To our knowledge, the present investigation is the first study to report on the changes in frequency of condom use among sterilized women over time. Future use of condoms among women undergoing tubal sterilization increased steadily and significantly from 1991 to 1996. This increase occurred irrespective of age, marital status, or ethnic background. The increase in dual use of condoms with sterilization is promising because increasingly more sexually active women, especially those at high risk for HIV infection, are using this contraceptive method to regulate fertility.11
Willingness and ability to combine effective contraception with disease protection may depend on partnership characteristics and dynamics. Evidence suggests that male partner's attitudes toward family planning, choice of contraception, and STD prevention significantly influences a couple's contraceptive practices.22–24 In the present study, use of condoms was lower among couples where the male partner was strongly in favor of permanent sterilization. These men may be encouraging their female partner to seek a permanent method of contraception because they want to reduce their risk of an unintended pregnancy but want to have minimal involvement in family planning.
Type of relationship has also been reported to be related to contraceptive practices. Women with only one partner or those in long-term relationships are less likely to use condoms as opposed to women with more than one partner or in casual relationships.24,25 It has been suggested that women with regular partners may feel more certain that their partner is uninfected and believe that condom use is unnecessary.26 Also, in such relationships, discussions about using a condom, something already associated with disease and misbehavior, may represent an open acknowledgment that the partner or the woman herself has multiple partners, which in either case may be viewed negatively by the male partner.27,28 Although women in mutually monogamous relationships may in fact have a lower need to use condoms, women in such relationship should consider the use of condoms unless they are certain about the disease-free status of their partner by having the partner tested, as opposed to a more subjective criteria such as “he look clean” or “he seems trustworthy” or informal conversations or assumptions about sexual histories.
Concerns about the potential side effects associated with the use of contraceptives and the actual experiences of side effects is another indicator of a couple's contraceptive practices.29 In the present study, future condom users had significantly more concerns about sterilization, in particular concerns about the effectiveness of this method in preventing pregnancy, than noncondom users. This finding is important and may suggest that aside from STD/HIV prevention, sterilized women may be using condoms to provide additional protection from pregnancy. This suggestion may be further supported by the increased condom use among sterilized women with a previous history of abortion. The tendency for dual use of condoms for pregnancy prevention rather than disease protection has been suggested by others.10 Dual use of condoms to provide additional protection from pregnancy rather than disease prevention may be problematic because it may lead to inconsistent use of condoms; women may use them at times when they perceive themselves to be at high risk of pregnancy (i.e., midcycle) or only with certain partners rather than in a more consistent manner with all partners.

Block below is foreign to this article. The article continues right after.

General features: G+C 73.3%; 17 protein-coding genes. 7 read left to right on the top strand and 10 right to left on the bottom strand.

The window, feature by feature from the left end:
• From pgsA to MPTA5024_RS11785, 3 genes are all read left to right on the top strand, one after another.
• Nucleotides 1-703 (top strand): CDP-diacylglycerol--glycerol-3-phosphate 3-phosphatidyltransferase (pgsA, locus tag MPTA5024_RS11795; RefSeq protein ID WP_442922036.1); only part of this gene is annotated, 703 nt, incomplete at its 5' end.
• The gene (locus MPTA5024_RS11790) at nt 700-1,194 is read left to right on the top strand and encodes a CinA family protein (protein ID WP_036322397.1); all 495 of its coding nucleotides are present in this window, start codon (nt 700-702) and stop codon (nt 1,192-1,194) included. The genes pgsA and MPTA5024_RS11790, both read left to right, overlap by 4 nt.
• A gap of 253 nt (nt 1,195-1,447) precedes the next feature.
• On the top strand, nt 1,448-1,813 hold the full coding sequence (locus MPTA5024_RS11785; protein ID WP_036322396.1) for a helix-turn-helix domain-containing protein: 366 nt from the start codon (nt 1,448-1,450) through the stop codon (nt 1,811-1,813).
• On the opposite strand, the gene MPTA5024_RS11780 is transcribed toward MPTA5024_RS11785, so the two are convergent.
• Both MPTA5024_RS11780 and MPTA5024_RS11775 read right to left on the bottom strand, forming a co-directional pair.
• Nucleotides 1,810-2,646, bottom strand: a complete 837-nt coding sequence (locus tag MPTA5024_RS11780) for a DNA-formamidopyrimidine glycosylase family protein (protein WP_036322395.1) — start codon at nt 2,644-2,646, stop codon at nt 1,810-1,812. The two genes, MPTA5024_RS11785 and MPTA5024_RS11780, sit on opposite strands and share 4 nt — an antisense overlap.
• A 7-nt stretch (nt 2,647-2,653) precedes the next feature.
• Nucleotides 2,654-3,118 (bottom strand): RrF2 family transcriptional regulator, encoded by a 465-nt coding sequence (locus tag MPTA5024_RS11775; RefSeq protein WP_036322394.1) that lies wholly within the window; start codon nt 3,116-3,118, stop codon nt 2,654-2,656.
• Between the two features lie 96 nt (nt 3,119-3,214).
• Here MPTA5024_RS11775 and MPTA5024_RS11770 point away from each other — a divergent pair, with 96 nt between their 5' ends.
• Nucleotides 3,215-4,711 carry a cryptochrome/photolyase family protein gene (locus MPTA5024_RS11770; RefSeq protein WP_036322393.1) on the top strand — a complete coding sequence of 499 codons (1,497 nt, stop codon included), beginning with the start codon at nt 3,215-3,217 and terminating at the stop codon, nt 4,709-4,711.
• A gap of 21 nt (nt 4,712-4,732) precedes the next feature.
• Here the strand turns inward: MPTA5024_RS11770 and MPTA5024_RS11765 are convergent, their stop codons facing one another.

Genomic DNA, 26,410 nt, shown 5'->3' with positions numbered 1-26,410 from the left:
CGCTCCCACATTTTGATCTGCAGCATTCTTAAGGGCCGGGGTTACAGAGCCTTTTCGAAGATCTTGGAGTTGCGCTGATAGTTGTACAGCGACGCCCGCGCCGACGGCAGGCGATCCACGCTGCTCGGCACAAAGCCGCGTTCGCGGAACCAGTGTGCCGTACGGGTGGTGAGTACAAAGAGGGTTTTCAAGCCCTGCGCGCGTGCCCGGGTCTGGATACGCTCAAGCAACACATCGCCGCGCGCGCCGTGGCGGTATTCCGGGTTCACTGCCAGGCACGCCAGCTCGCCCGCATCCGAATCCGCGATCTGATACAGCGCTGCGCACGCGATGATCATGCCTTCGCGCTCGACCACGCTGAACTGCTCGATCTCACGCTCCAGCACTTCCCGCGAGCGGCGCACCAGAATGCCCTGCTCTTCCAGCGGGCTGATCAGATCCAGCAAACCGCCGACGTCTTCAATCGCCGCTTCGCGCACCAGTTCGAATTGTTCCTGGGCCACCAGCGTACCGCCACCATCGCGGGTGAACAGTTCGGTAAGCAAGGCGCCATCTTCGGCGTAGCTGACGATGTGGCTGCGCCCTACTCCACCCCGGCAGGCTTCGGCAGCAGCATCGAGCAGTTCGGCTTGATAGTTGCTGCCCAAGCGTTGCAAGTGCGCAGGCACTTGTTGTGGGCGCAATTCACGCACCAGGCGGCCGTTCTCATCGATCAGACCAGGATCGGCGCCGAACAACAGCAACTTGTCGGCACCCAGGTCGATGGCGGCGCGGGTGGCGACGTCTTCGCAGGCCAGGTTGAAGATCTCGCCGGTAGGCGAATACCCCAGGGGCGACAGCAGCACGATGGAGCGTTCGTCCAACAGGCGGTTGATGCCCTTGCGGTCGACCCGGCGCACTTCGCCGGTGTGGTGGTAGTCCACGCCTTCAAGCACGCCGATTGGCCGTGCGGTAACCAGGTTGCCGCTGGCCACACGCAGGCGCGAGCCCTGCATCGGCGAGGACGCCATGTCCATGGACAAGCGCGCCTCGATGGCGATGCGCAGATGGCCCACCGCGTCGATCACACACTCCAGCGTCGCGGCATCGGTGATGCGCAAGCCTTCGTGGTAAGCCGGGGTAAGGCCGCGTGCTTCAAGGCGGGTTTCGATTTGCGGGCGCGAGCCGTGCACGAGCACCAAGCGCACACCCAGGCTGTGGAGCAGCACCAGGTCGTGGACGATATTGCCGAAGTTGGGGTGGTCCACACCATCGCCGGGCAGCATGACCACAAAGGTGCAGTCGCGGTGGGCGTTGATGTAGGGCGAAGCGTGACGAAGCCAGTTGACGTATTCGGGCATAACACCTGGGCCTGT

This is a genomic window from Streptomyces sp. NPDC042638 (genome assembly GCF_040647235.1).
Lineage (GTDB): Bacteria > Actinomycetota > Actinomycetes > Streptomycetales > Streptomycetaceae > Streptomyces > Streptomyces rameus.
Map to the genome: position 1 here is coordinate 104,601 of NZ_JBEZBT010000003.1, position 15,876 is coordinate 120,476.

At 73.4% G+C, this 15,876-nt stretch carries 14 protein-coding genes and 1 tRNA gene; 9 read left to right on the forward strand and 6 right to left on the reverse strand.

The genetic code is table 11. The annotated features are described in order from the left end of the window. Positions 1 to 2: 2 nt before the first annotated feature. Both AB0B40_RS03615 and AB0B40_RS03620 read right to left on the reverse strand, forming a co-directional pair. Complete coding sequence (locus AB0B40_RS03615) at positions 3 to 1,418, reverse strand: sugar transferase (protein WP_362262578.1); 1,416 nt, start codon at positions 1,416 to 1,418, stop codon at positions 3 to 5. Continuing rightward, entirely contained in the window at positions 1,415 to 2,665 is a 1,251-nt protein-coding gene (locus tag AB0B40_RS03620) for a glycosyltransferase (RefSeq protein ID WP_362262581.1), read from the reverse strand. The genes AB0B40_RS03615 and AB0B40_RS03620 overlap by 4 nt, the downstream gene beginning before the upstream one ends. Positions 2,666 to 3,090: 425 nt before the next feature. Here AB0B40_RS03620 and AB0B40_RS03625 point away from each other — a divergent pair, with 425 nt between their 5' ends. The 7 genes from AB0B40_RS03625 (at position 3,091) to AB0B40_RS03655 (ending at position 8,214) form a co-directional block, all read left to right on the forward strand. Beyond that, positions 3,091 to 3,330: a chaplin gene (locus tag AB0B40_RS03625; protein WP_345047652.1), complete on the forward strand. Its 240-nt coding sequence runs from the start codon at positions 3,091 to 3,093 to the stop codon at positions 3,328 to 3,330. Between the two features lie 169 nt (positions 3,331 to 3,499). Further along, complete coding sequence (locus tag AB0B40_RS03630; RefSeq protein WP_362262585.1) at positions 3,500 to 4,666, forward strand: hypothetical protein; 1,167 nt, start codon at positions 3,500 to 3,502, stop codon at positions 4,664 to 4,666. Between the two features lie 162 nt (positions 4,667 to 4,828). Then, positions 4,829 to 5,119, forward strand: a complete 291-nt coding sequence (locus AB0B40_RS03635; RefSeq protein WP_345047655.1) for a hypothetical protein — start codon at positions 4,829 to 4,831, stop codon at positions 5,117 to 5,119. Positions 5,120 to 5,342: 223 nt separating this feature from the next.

Although the present study provides pertinent information concerning dual condom use with sterilization in an understudied population, it contains certain limitations that should be addressed. First, most patients in the present study were seen in a publicly funded clinic and were indigent, although there was an adequate representation of each ethnic group in our sample. Women of lower socioeconomic status may differ from their more affluent counterparts with respect to disease preventative practices and attitudes toward condom use. Therefore, broad generalization to all sterilized women may not be possible. Second, our data represent intention for future use of condom rather than actual condom use. Although research has shown close correlations between intentions and subsequent behavior,30–32 the reported condom use in the present study may be exaggerated. Furthermore, the present study does not provide information on the amount of condom use with different partners. Future studies are needed to examine the extent of condom use in various types of relationship and the underlying factors associated with such use among women of various ethnicities, in particular among Hispanics.
In conclusion, the present investigation reveals the encouraging findings that condom use intention among women undergoing sterilization appears to be on the rise, that sterilized women at most risk for contracting STDs (i.e., history of STD or exposure to high number of partners in the past) are significantly more likely than others to plan to use condoms, and only some women will experience an increased risk for exposure to disease as a result of selecting this permanent method of contraception. The issue of condom use by sterilized women is particularly important because most women undergoing tubal sterilization have limited to no future contact with family planning providers. Because in many areas these clinics are the community's main source of information and access to disease-preventive materials, there will be fewer opportunities for public health workers to remind sterilized women about the importance of consistent condom use. Therefore, family planning providers need to provide clear and convincing information on the importance of consistent and correct condom use for HIV/STD prevention to women undergoing tubal sterilization and to ensure continuous access to this prophylactic measure.